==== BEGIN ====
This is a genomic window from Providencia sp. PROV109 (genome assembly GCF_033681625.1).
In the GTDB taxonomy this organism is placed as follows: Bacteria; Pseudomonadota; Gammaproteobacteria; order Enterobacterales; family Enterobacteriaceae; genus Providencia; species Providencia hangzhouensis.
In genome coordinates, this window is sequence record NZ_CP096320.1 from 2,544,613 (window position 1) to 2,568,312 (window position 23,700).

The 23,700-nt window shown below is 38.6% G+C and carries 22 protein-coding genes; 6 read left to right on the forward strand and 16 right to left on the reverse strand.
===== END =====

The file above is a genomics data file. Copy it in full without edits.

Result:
This is a genomic window from Providencia sp. PROV109 (genome assembly GCF_033681625.1).
In the GTDB taxonomy this organism is placed as follows: Bacteria; Pseudomonadota; Gammaproteobacteria; order Enterobacterales; family Enterobacteriaceae; genus Providencia; species Providencia hangzhouensis.
In genome coordinates, this window is sequence record NZ_CP096320.1 from 2,544,613 (window position 1) to 2,568,312 (window position 23,700).

The 23,700-nt window shown below is 38.6% G+C and carries 22 protein-coding genes; 6 read left to right on the forward strand and 16 right to left on the reverse strand.